From the director of Hidden and The White Ribbon, Michael Haneke’s extraordinary new drama Amour is announced as the Closing Gala of the Official Selection. Amour is the Austrian writer / director’s second Palme d’Or winner at Cannes where the film was hailed as a masterpiece after its world premiere. Georges (Jean- Louis Trintignant) and Anne (Emanuelle Riva) are a couple in their eighties who have been in a close loving relationship for most of their lives. They are both retired from teaching music and live in a spacious Paris apartment, with a daughter (Isabelle Huppert) in England. One day Anna suffers a loss of memory, the first sign of her emerging illness, and Georges faces the end of their final act together.
Michael Haneke talks about the development of the particular ideas for his films:
‘I don’t approach a film with an idea of making it about a certain theme. Personal experiences or figures or constellations of individuals are what interest me. Journalists have to condense these things and write about them in a catchy way, but that’s not how art works. Most catchy phrases are generalizations, because that’s the only way. The minute something can be described with a single term, it’s dead artistically. Nothing living is left, and there’s no reason to watch the film. That’s always the problem with an artistic statement and an article about it. When you watch a film without any prior knowledge, it’s much more contradictory and complex. Amour involves a thousand different things, and when I emphasize one of them, I reduce all the others. Of course, these observations are part of my thoughts, but I’ve never set out to make a film about a certain theme. What led to me making this one was the question of how you deal with the death of someone you love. That interested me because I’ve experienced it in my own family, and it moved me a great deal. That’s why I began to think about it. And you think of things from your own memories or your imagination.’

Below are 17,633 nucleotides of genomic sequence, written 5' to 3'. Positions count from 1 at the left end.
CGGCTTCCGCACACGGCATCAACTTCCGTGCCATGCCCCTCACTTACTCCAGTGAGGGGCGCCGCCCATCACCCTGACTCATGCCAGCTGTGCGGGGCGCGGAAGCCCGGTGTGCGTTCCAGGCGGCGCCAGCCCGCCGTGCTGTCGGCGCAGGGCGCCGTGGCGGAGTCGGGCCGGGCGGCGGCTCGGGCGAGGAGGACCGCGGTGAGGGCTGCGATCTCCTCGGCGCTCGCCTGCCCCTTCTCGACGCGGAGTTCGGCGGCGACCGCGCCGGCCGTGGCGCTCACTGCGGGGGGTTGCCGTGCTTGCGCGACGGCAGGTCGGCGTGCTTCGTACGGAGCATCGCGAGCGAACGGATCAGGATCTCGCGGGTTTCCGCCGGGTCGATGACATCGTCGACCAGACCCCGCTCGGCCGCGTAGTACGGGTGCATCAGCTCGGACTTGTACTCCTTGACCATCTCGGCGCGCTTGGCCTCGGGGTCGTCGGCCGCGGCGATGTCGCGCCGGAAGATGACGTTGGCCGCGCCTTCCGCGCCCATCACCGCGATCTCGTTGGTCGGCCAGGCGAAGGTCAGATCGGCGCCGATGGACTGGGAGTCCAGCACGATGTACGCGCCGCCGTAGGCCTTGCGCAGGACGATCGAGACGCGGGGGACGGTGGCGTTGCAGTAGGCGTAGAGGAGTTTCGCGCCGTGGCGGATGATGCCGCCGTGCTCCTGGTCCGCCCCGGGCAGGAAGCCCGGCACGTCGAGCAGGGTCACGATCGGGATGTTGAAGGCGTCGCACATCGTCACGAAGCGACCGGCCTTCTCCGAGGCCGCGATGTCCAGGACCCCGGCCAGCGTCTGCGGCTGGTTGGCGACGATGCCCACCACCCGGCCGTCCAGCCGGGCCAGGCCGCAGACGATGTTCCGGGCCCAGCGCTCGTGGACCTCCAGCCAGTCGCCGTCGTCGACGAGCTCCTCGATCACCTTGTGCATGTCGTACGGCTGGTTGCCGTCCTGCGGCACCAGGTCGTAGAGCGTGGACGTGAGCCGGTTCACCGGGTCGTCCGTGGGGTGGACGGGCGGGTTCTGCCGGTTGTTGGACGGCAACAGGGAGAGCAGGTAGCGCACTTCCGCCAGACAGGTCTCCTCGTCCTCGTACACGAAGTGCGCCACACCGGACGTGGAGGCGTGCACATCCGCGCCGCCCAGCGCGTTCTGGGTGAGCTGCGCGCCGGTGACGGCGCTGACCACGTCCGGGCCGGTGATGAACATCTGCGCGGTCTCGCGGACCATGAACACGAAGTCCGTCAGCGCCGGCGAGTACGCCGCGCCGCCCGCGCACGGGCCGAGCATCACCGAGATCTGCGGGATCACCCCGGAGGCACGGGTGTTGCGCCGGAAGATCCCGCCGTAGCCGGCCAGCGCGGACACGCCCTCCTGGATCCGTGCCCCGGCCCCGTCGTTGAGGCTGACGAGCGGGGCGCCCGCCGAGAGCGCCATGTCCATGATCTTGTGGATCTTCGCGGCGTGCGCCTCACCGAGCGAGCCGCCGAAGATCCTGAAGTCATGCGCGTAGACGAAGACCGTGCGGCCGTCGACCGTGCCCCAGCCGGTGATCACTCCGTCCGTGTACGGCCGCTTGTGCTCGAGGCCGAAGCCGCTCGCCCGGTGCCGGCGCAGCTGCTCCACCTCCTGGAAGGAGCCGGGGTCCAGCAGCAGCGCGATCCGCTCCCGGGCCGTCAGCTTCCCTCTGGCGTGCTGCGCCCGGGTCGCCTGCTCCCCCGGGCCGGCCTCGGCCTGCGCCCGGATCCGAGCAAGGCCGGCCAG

BBFC Cert 12A.